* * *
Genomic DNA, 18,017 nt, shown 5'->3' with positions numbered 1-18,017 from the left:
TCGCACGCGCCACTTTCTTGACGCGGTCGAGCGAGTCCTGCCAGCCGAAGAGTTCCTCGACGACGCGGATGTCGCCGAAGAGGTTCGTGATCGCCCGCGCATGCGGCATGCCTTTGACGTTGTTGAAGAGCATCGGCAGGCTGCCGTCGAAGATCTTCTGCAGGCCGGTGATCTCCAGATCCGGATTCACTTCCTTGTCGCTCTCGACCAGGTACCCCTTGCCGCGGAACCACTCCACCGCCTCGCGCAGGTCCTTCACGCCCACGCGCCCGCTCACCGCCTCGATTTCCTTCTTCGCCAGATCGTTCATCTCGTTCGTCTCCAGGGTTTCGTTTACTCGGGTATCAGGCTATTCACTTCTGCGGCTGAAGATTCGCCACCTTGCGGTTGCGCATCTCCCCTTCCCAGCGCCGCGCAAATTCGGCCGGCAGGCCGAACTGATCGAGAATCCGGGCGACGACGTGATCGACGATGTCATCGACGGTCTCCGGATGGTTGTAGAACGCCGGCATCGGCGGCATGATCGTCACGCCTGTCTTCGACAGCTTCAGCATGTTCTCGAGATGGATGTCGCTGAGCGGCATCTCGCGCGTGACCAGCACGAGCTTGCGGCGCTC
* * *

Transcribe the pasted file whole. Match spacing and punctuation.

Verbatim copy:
Genomic DNA, 18,017 nt, shown 5'->3' with positions numbered 1-18,017 from the left:
TCGCACGCGCCACTTTCTTGACGCGGTCGAGCGAGTCCTGCCAGCCGAAGAGTTCCTCGACGACGCGGATGTCGCCGAAGAGGTTCGTGATCGCCCGCGCATGCGGCATGCCTTTGACGTTGTTGAAGAGCATCGGCAGGCTGCCGTCGAAGATCTTCTGCAGGCCGGTGATCTCCAGATCCGGATTCACTTCCTTGTCGCTCTCGACCAGGTACCCCTTGCCGCGGAACCACTCCACCGCCTCGCGCAGGTCCTTCACGCCCACGCGCCCGCTCACCGCCTCGATTTCCTTCTTCGCCAGATCGTTCATCTCGTTCGTCTCCAGGGTTTCGTTTACTCGGGTATCAGGCTATTCACTTCTGCGGCTGAAGATTCGCCACCTTGCGGTTGCGCATCTCCCCTTCCCAGCGCCGCGCAAATTCGGCCGGCAGGCCGAACTGATCGAGAATCCGGGCGACGACGTGATCGACGATGTCATCGACGGTCTCCGGATGGTTGTAGAACGCCGGCATCGGCGGCATGATCGTCACGCCTGTCTTCGACAGCTTCAGCATGTTCTCGAGATGGATGTCGCTGAGCGGCATCTCGCGCGTGACCAGCACGAGCTTGCGGCGCTC